But, it was the specially made Valentine that made an impression I think. When Bob graduated from West Point and moved out of the barracks I found the Valentine in his army footlocker. He had thrown everything else away but the very amateur Valentine.
When I was fifteen I discovered the writer Thomas Hardy through the movie, Far from the Madding Crowd. The film, starring Julie Christie, Alan Bates, Peter Finch and Terrence Stamp absolutely captivated me.
Julie Christie starred as Bathsheba Everdene, a highly spirited, independent young woman who had inherited a large estate from her uncle and become very wealthy. She had earlier rejected the attentions of the honest, reliable shepherd, Gabriel Oak, played by Alan Bates.
On an impulse, Bathsheba sends a Valentine, sealed with red wax, anonymously to the richest farmer in the county, William Boldwood, played by Peter Finch. On it she writes, Marry Me.
This impulsive act causes heartache and tragedy for both Bathsheba and Boldwood.
The movie inspired me to read all of Thomas Hardy’s books but Far From the Madding Crowd taught me at that early age about steadfast, faithful and selfless love. I witnessed that kind of love everyday with my own parents but seeing it displayed in a movie and reading about it through the richness of Hardy’s prose embedded the eternal ideal in my heart.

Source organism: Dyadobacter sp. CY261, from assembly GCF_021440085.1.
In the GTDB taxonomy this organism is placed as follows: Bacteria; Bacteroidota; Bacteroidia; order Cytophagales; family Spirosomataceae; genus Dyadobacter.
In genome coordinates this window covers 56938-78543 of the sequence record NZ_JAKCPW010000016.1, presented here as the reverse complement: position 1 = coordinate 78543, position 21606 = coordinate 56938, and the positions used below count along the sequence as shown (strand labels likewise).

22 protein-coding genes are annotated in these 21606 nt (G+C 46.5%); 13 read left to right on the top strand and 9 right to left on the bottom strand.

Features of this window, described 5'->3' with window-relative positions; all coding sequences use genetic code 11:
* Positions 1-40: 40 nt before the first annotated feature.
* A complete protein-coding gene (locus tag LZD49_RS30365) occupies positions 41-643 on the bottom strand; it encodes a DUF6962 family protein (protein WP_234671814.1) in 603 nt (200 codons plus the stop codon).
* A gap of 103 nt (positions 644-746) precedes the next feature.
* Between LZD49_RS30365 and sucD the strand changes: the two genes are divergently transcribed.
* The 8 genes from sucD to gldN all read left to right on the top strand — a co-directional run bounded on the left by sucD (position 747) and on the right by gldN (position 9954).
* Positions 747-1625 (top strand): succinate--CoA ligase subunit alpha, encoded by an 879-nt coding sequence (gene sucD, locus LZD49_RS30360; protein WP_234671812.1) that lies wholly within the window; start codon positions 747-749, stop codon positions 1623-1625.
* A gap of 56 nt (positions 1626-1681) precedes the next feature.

When I began to date at the age of sixteen, the young men had to embody the attributes of Gabriel Oak. Very few did.
My West Point cadet did and continues to do so.
For all things having to do with Valentines Day, check out my niece, Marlane’s blog.
Apparently, a weapon of mass destruction was found in Iraq the other day. I heard it from my son last night while we were watching the Super Bowl. The only article that I could find about it was this slightly snarky piece in the United Kingdom’s Daily Mail. Why can’t we get this news from our own news media?
I know. I know. Dumb question.
I love studying the Founders.
To me, it is amazing that these men, representing 13 diverse colonies, had the guts to join together, match wits, discuss ideas and take what they knew about the history of the world to form such a brilliant structure for government: a representative government responsible to the will of the people, a Republic, not a direct Democracy, not a king, and not an oligarchy, but a Republic, whereby, cool heads could, at a distance from a direct majority, (which could quickly overwhelm a minority of citizens) render sound governance.
The three branches of government, separate but equal, and then, blessedly, the Bill of Rights.
But first, there was the Declaration, which read the riot act to King George.